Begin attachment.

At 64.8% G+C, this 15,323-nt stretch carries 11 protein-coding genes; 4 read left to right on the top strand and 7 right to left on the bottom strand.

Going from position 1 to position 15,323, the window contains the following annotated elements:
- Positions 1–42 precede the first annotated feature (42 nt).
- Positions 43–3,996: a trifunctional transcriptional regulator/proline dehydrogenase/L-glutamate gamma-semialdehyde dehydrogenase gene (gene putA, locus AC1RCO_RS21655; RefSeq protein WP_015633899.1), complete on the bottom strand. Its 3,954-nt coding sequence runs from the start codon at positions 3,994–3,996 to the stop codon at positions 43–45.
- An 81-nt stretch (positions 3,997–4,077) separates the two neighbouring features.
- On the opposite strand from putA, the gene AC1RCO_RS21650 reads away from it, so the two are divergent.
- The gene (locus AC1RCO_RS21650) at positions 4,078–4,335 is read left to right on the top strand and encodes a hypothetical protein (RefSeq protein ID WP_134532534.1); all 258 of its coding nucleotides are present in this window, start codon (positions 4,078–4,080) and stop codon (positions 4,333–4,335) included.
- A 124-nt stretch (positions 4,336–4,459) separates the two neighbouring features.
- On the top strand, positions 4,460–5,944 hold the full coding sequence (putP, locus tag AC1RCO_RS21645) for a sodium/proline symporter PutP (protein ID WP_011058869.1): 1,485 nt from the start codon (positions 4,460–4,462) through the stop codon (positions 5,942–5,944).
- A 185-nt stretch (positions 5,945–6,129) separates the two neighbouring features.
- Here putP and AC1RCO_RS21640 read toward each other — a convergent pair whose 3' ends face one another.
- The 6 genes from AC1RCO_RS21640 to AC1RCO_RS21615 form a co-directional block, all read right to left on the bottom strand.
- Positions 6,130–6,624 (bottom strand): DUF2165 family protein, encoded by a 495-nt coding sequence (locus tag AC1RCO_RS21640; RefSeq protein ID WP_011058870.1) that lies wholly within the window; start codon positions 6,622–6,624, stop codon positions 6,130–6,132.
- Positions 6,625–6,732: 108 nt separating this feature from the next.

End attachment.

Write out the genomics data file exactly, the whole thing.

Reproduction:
At 64.8% G+C, this 15,323-nt stretch carries 11 protein-coding genes; 4 read left to right on the top strand and 7 right to left on the bottom strand.

Going from position 1 to position 15,323, the window contains the following annotated elements:
- Positions 1–42 precede the first annotated feature (42 nt).
- Positions 43–3,996: a trifunctional transcriptional regulator/proline dehydrogenase/L-glutamate gamma-semialdehyde dehydrogenase gene (gene putA, locus AC1RCO_RS21655; RefSeq protein WP_015633899.1), complete on the bottom strand. Its 3,954-nt coding sequence runs from the start codon at positions 3,994–3,996 to the stop codon at positions 43–45.
- An 81-nt stretch (positions 3,997–4,077) separates the two neighbouring features.
- On the opposite strand from putA, the gene AC1RCO_RS21650 reads away from it, so the two are divergent.
- The gene (locus AC1RCO_RS21650) at positions 4,078–4,335 is read left to right on the top strand and encodes a hypothetical protein (RefSeq protein ID WP_134532534.1); all 258 of its coding nucleotides are present in this window, start codon (positions 4,078–4,080) and stop codon (positions 4,333–4,335) included.
- A 124-nt stretch (positions 4,336–4,459) separates the two neighbouring features.
- On the top strand, positions 4,460–5,944 hold the full coding sequence (putP, locus tag AC1RCO_RS21645) for a sodium/proline symporter PutP (protein ID WP_011058869.1): 1,485 nt from the start codon (positions 4,460–4,462) through the stop codon (positions 5,942–5,944).
- A 185-nt stretch (positions 5,945–6,129) separates the two neighbouring features.
- Here putP and AC1RCO_RS21640 read toward each other — a convergent pair whose 3' ends face one another.
- The 6 genes from AC1RCO_RS21640 to AC1RCO_RS21615 form a co-directional block, all read right to left on the bottom strand.
- Positions 6,130–6,624 (bottom strand): DUF2165 family protein, encoded by a 495-nt coding sequence (locus tag AC1RCO_RS21640; RefSeq protein ID WP_011058870.1) that lies wholly within the window; start codon positions 6,622–6,624, stop codon positions 6,130–6,132.
- Positions 6,625–6,732: 108 nt separating this feature from the next.